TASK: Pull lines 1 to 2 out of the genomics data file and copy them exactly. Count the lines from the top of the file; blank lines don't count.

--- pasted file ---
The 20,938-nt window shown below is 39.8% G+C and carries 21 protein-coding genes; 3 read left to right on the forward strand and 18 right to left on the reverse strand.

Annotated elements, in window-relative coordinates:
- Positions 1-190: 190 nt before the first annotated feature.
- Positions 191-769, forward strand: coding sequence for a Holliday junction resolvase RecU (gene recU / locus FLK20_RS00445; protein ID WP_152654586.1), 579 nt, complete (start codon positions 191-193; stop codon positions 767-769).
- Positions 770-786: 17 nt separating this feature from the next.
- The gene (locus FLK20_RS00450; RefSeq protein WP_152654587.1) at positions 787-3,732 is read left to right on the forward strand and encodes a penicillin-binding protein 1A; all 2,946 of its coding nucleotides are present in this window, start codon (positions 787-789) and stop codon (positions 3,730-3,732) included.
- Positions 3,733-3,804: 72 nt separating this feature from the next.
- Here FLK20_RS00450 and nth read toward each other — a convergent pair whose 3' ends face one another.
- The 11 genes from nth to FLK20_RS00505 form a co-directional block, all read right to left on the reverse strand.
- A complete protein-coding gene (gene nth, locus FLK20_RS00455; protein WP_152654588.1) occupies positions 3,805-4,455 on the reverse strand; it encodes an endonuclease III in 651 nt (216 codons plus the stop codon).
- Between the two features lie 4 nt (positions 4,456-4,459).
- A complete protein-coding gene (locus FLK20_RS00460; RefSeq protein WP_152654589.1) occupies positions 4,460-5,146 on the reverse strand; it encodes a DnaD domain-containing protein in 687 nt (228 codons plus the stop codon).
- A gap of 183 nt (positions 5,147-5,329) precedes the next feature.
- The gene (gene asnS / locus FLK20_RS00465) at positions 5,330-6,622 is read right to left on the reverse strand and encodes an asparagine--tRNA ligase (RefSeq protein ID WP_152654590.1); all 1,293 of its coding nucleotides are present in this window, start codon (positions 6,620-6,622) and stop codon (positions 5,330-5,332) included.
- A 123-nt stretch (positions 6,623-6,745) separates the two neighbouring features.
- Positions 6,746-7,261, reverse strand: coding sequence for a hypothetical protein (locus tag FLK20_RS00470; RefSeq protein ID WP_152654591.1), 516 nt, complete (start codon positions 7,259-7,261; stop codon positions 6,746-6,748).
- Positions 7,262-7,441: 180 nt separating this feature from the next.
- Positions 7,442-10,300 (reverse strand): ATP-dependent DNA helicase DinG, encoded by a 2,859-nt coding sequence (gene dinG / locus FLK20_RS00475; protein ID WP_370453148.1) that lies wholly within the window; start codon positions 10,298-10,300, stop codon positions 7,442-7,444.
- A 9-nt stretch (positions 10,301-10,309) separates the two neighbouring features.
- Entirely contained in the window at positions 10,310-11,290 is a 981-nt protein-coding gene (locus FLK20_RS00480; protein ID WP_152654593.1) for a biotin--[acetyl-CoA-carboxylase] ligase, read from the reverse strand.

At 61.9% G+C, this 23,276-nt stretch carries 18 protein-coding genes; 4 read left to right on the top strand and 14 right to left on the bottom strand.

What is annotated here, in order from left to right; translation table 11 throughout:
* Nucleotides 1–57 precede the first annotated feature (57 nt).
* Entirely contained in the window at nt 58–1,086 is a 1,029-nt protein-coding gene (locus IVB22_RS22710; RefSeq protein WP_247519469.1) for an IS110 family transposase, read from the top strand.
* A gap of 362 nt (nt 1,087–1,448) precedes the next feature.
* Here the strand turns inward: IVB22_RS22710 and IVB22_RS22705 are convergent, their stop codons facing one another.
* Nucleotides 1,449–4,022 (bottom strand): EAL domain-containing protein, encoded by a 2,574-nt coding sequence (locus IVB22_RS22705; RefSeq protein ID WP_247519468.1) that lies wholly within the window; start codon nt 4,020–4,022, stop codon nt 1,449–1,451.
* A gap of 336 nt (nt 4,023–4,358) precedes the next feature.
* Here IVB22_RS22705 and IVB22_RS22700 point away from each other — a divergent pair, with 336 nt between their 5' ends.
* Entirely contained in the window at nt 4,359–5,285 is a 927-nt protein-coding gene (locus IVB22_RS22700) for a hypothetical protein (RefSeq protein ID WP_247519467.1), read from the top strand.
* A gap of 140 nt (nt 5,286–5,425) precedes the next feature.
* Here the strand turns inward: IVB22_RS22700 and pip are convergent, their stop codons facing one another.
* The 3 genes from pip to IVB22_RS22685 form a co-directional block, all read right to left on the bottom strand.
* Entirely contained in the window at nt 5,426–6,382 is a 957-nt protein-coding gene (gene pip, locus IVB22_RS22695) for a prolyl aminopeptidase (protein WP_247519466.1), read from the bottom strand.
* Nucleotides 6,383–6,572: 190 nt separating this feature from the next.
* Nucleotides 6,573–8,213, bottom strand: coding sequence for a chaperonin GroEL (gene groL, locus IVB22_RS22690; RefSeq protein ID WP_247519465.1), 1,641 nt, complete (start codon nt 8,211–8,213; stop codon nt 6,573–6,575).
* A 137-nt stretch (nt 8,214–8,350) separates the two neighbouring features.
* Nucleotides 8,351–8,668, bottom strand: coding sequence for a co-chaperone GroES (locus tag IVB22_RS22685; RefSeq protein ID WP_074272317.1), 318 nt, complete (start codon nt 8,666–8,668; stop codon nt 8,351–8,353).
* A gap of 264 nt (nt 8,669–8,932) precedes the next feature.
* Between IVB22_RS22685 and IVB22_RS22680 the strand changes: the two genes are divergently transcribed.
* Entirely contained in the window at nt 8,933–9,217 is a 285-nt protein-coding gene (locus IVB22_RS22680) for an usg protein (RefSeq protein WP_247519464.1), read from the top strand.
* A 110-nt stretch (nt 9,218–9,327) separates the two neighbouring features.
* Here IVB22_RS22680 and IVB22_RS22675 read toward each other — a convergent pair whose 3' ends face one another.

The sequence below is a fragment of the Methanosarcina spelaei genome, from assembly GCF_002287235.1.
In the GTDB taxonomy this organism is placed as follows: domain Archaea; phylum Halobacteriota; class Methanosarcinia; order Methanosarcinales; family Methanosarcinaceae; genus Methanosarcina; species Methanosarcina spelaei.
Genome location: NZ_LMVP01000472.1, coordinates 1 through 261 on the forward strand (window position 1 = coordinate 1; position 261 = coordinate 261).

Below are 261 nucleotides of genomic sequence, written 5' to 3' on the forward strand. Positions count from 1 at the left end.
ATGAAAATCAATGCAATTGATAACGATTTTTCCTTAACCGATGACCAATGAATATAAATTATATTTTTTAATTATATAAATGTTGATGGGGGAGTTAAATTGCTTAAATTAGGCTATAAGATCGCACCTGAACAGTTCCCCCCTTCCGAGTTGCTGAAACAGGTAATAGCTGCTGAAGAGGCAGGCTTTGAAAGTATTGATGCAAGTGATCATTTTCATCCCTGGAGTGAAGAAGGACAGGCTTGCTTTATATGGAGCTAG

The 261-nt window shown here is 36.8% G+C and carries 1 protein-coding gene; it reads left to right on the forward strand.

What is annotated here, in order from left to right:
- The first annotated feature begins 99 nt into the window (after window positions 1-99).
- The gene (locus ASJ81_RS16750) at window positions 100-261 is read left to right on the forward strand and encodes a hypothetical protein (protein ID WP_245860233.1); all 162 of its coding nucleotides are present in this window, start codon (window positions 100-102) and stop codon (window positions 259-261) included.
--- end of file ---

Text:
The 20,938-nt window shown below is 39.8% G+C and carries 21 protein-coding genes; 3 read left to right on the forward strand and 18 right to left on the reverse strand.

Annotated elements, in window-relative coordinates: